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From the Editor: The Great War

By Mike Rosso

I just finished watching PBS’s three-part series, The Great War, about the first large-scale, post industrial global war. It was quite an eye-opener. I’ve been fascinated by that devastating conflict since reading All Quiet on the Western Front by German World War I veteran, Erich Maria Remarque.

Growing up in the sixties, we saw  plenty of movies and TV shows about World War II. Names like Iwo Jima, D-Day, Auschwitz and Hiroshima are embedded deep in our collective consciousness. We were all products of that conflict. But there wasn’t a lot of interest in the Great War and it was given short shrift in history classes. Also, the Vietnam War was in blowing up on our living room TV screens nightly.

My dad Tony, who recently turned 95, flew C-47 troop carriers with the First Pathfinder Group in WWII, dropping soldiers over enemy lines in Germany. His uniform, medals and other war paraphernalia lived in the dusty attic for years and represented only one degree of separation between myself and that conflict.

Remarque’s novel woke me up to the horrors of The Great War. Tanks and machine guns replaced horses and wagons. Death now came from the sky, in the form of aerial combat and the first ever use of chemical weapons such as the horrific mustard gas and flame throwers. The deadly battles on the Western Front were those of attrition, with soldiers on both sides dug into trenches with constant artillery bombardments exploding above, around and on top of them for weeks, and sometimes months at a time. The term “shell-shocked” is an unfortunate by-product of that war.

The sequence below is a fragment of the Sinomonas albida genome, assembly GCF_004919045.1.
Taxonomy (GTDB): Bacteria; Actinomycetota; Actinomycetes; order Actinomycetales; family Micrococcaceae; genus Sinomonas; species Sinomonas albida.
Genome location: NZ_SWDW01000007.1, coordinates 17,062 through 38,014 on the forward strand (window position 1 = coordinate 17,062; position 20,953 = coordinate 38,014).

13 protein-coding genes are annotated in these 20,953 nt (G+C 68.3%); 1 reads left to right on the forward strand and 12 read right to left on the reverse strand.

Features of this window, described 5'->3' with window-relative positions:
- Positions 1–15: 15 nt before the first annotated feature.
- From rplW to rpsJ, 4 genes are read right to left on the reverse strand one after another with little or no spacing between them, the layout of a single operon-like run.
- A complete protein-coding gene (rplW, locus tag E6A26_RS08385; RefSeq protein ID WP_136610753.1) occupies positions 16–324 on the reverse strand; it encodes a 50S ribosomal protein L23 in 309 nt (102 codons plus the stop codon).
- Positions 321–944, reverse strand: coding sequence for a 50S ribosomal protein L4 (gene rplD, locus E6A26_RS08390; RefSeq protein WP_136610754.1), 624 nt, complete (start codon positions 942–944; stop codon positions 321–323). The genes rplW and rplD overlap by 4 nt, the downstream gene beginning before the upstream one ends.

The saying “no man’s land” came about to describe the barren, devastated landscape in between the battling armies, choked with razor wire, bomb craters, shredded forests, blood and corpses. The total number of deaths attributed to the war was about 11 million soldiers and 7 million civilians. The total number of military and civilian casualties was more than 38 million.

At first, the U.S. citizenry and politicians were extremely hesitant and unwilling to join the conflict raging on the other side of the Atlantic. The war was actually helping its own struggling economy as many of the arms for the Allies were manufactured here, but there was no taste domestically to enter the conflict and to shed blood.

[InContentAdTwo] In fact, President Woodrow Wilson ran for reelection on an antiwar platform, vowing never to enter the conflict. His campaign slogan was “He Kept Us Out of War,” but the sheer numbers of casualties and the horror stories of the German Hun soldier’s barbarity found their way onto newsreels in movie theaters across the country. But it was the German submarines which  were sinking ammo-bearing American cargo ships outside of France and England that stirred up the industrialists and the president himself who began to put the country on a war footing.

A Progressive politician, Wilson managed to turn the mood of the country towards the inevitability of joining the deadly European conflict through sheer force of personality – and a heavy dose of propaganda. Eventually he lobbied Congress for what would become the Espionage Act of 1917 and the Sedition Act of 1918, suppressing anti-draft activists. Both were used in brutal fashion to stifle basic rights at home. The lack of tolerance for dissent was unmatched in our nation’s history, even post-9/11.

It was to be the “war to end all wars,” but that was not the case. Only 20 years after its conclusion, Hitler invaded Poland on his way to France, sparking another global conflagration.

At some point, I hope to research and write about how the Great War impacted life in Central Colorado. Were the mines, trains and smelters used to help the armaments industry? How many of our “boys” were drafted into the conflict? How many were jailed for resisting?

Given the current uncertain state of world politics, George Santayana’s quote reads like a chilling foreboding, “Those who cannot remember the past are condemned to repeat it.”